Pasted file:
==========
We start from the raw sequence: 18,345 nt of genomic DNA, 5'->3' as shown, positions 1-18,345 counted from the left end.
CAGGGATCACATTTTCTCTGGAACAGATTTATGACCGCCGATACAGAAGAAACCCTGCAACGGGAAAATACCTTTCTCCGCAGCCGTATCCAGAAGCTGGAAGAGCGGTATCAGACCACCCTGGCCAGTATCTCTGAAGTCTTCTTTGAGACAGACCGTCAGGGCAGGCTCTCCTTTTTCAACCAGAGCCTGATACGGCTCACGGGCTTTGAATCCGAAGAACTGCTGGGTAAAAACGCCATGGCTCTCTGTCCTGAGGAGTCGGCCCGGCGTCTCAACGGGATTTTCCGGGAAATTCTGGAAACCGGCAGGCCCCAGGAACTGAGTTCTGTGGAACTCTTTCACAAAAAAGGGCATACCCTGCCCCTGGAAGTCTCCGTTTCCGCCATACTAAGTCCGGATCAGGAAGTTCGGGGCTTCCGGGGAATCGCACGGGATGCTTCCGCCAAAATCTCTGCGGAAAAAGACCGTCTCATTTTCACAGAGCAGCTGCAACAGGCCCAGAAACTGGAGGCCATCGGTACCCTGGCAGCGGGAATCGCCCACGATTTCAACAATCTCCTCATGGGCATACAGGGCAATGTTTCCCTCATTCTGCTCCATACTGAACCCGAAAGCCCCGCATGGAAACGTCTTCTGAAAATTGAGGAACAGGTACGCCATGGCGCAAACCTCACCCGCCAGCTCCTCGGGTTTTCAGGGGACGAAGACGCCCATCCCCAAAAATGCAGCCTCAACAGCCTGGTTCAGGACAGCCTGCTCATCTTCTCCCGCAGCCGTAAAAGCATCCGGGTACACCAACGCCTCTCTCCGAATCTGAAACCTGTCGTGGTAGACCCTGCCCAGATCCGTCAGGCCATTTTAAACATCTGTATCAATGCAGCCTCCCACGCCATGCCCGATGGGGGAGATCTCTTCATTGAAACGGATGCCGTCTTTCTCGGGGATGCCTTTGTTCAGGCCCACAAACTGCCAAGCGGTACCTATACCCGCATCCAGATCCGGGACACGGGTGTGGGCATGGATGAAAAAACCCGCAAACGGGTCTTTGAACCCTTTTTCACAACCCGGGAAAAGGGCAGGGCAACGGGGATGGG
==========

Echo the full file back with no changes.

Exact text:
We start from the raw sequence: 18,345 nt of genomic DNA, 5'->3' as shown, positions 1-18,345 counted from the left end.
CAGGGATCACATTTTCTCTGGAACAGATTTATGACCGCCGATACAGAAGAAACCCTGCAACGGGAAAATACCTTTCTCCGCAGCCGTATCCAGAAGCTGGAAGAGCGGTATCAGACCACCCTGGCCAGTATCTCTGAAGTCTTCTTTGAGACAGACCGTCAGGGCAGGCTCTCCTTTTTCAACCAGAGCCTGATACGGCTCACGGGCTTTGAATCCGAAGAACTGCTGGGTAAAAACGCCATGGCTCTCTGTCCTGAGGAGTCGGCCCGGCGTCTCAACGGGATTTTCCGGGAAATTCTGGAAACCGGCAGGCCCCAGGAACTGAGTTCTGTGGAACTCTTTCACAAAAAAGGGCATACCCTGCCCCTGGAAGTCTCCGTTTCCGCCATACTAAGTCCGGATCAGGAAGTTCGGGGCTTCCGGGGAATCGCACGGGATGCTTCCGCCAAAATCTCTGCGGAAAAAGACCGTCTCATTTTCACAGAGCAGCTGCAACAGGCCCAGAAACTGGAGGCCATCGGTACCCTGGCAGCGGGAATCGCCCACGATTTCAACAATCTCCTCATGGGCATACAGGGCAATGTTTCCCTCATTCTGCTCCATACTGAACCCGAAAGCCCCGCATGGAAACGTCTTCTGAAAATTGAGGAACAGGTACGCCATGGCGCAAACCTCACCCGCCAGCTCCTCGGGTTTTCAGGGGACGAAGACGCCCATCCCCAAAAATGCAGCCTCAACAGCCTGGTTCAGGACAGCCTGCTCATCTTCTCCCGCAGCCGTAAAAGCATCCGGGTACACCAACGCCTCTCTCCGAATCTGAAACCTGTCGTGGTAGACCCTGCCCAGATCCGTCAGGCCATTTTAAACATCTGTATCAATGCAGCCTCCCACGCCATGCCCGATGGGGGAGATCTCTTCATTGAAACGGATGCCGTCTTTCTCGGGGATGCCTTTGTTCAGGCCCACAAACTGCCAAGCGGTACCTATACCCGCATCCAGATCCGGGACACGGGTGTGGGCATGGATGAAAAAACCCGCAAACGGGTCTTTGAACCCTTTTTCACAACCCGGGAAAAGGGCAGGGCAACGGGGATGGG